Dean Norris, Bryan Cranston
When Breaking Bad returns for its final eight episodes Sunday, Walter White is surprisingly in a pretty good place.
Although the first half of Season 5 saw former high school chemistry teacher Walt (Bryan Cranston) at his most reprehensible— he murdered his partner Mike (Jonathan Banks) and a dozen other people who could identify Walt as Gus Fring's mastermind meth cook — he still managed to take his meth empire international, make a storage locker full of cash and promise his wife Skyler (Anna Gunn) that he was quitting the business.
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On Sunday's premiere (9/8c, AMC), Walt and Skyler seem happier than they have been in months as they run their mundane Albuquerque car wash, where their biggest problem is where to put the pine-scented air freshener display. Later, the newly optimistic Walt begs his guilt-ridden former partner in crime Jesse (Aaron Paul) to "stop focusing on the darkness behind you; the past is the past."
If only that were true. Instead, viewers know that Walt's DEA Agent brother-in-law Hank (Dean Norris) discovered Walt's secret in the closing moments of last year's midseason finale. While using the bathroom, Hank found an inscribed copy of Walt Whitman's Leaves of Grass, a gift given to Walt by now-deceased fellow meth cook Gale (David Costabile). Now that Hank suspects Walt could be "Heisenberg," the man he's been chasing for the past four seasons, what does he do?
"Early on, people kind of speculated about how Hank would [react]," Norris tells TVGuide.com. "But I think in Hank's core, he's such a moral guy and he believes in right and wrong. This thing he's been chasing has been his white whale. So, he's going to go after him."
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The series is obviously setting up a showdown between Walt and Hank that has been brewing since the pilot, when video footage of one of Hank's drug bust actually inspired a cancer-diagnosed Walt to cook meth in order to make money for his family. And although it seems like Walt is slowly becoming pinned in, creator Vince Gilligan hints that Walt has some fight left in him.
"If you take the good guy you turn him into the bad guy, your very first question is, 'How bad is bad? How bad can he get?'" Gilligan says. "We have seen him be very bad indeed, but is he going to get worse? Maybe. Is he going to get better? Maybe there's room for a little bit of both of those things."
But a redemption story line for Walt might be harder to come by. In fact, Walt's greatest strength— his ability to lie, both to others and himself — may not be at his disposal when it matters most. For one, Jesse seems to no longer be buying any of what Mr. White is selling. "Chickens have a tendency to come home to roost," Gilligan says. "Walt has gotten away with murder, literally, and a fundamental betrayal to his family. At a certain point the check comes due. There always have been consequences on Breaking Bad, and in these final eight episodes, those consequences will reach closer to home than they ever have before."
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But Walt may have one remaining ally in Skyler. Since learning of Walt's secret, drug-manufacturing life, Skyler has become a co-conspirator and chief money launderer. Could she defend Walt if things go sideways? "I think she's reached a point that she would do a lot of things to protect her family," Gunn says. "I don't think she even knows what she might be capable of."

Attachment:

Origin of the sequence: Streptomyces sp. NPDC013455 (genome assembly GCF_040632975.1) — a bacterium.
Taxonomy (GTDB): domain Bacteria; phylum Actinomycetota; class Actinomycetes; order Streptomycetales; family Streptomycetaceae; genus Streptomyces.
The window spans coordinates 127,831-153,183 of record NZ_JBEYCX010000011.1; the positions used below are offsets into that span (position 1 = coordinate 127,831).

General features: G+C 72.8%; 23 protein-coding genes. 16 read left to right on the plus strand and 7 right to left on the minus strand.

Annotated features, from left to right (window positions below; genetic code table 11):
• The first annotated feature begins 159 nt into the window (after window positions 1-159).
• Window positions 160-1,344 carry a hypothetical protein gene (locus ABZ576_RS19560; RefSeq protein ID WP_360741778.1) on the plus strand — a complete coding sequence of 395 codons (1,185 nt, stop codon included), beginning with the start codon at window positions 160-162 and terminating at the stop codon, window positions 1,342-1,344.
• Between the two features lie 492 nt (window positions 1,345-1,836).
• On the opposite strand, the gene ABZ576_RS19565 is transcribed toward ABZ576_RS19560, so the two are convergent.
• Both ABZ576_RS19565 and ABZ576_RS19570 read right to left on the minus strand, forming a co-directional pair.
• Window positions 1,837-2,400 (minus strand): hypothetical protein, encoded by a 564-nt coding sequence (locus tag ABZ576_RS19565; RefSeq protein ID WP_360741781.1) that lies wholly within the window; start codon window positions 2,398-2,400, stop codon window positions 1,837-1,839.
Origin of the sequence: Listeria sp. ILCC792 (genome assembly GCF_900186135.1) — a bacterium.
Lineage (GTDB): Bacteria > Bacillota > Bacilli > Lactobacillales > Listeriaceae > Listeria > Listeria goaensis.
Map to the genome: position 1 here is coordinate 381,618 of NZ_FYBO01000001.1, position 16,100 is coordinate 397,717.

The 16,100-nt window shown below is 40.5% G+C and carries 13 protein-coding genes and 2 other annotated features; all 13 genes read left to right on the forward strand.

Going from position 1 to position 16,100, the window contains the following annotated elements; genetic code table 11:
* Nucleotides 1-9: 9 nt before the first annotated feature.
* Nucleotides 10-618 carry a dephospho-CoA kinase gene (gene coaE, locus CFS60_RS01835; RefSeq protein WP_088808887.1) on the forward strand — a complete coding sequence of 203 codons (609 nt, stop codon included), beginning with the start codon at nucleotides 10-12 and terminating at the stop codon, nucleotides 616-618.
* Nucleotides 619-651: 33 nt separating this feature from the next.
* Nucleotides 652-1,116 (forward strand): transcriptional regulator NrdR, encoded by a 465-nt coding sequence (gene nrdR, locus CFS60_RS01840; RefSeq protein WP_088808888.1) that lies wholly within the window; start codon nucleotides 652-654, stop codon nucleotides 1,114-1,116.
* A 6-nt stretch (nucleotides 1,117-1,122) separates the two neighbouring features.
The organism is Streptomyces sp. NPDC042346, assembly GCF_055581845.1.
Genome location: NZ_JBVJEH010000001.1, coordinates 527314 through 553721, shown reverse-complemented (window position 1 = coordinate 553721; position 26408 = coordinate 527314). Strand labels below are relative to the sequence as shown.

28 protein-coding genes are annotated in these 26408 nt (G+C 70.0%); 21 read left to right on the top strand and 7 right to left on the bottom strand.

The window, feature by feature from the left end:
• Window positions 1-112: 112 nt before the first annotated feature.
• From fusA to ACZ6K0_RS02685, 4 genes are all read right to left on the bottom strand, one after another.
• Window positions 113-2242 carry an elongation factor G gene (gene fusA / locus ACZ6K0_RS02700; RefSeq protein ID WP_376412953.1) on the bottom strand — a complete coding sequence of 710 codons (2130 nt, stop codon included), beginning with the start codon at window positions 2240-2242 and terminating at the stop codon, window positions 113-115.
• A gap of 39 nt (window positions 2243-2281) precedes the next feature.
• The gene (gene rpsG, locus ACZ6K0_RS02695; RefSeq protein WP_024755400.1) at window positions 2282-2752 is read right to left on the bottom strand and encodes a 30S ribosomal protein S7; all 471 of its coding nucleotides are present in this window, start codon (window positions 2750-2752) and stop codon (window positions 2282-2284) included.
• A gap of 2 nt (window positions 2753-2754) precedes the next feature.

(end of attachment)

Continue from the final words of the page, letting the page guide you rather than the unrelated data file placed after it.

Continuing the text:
Although, like Walt, Skyler can rationalize her actions as being for the good of her family, Skyler's conscience may work against her. "Skyler has the deep, deep awareness of the fact that all these things that she's done are wrong," Gunn says. "She really understands that there were choices that she could and should have made that would have stopped a lot of this stuff from happening. And I think she wishes, even as we begin these last eight [episodes], that she had made those choices. But she can't un-turn those corners and she can't undo those things. She has to live in that, and that's an awful place to live."
Indeed, viewers looking for a decidedly happy ending for any of these characters might want to calibrate their expectations. "It's certainly not a happy musical number," Gunn jokes of the series' final act. "It's not like you feel pleased necessarily, but you do feel a deep sense of it being right. I remember reading it and just nodding my head, thinking, 'Yeah, yeah, that's it.'"
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And Gilligan admits that getting it "right" ultimately became more important to him and his writers than blowing viewer's minds (though we're sure there will be a fair amount of that too). "We thought through every possible ending, every possible outcome," he says. "I always think of M*A*S*H, which, for my money, has one of the great endings in all of TV history. And it's in large part because you see it coming a mile away. In the first episode, everyone says, 'I hate this place. I want to go home.' Then, at the end of M*A*S*H, they go home. So, we thought, 'Do we want a big surprise for the ending? Do we want something that feels less surprising but could be nonetheless satisfying?'
"We came up with something I feel really good about," he continues. "I'm glad people have often said about our show, 'Man, I didn't see that coming,' and we continue that trend through the very last episode. But sometimes the most surprising thing is the thing you never conceived of and sometimes the most surprising thing is something you may well have thought of. Surprise should never be the ultimate point to it all. A fitting ending is far more satisfying to me and my writers. I don't know if it's possible to please every single viewer, but we pleased ourselves and that's a pretty good start."
Breaking Bad's final eight episodes begin Sunday at 9/8c on AMC. How do you think it will end?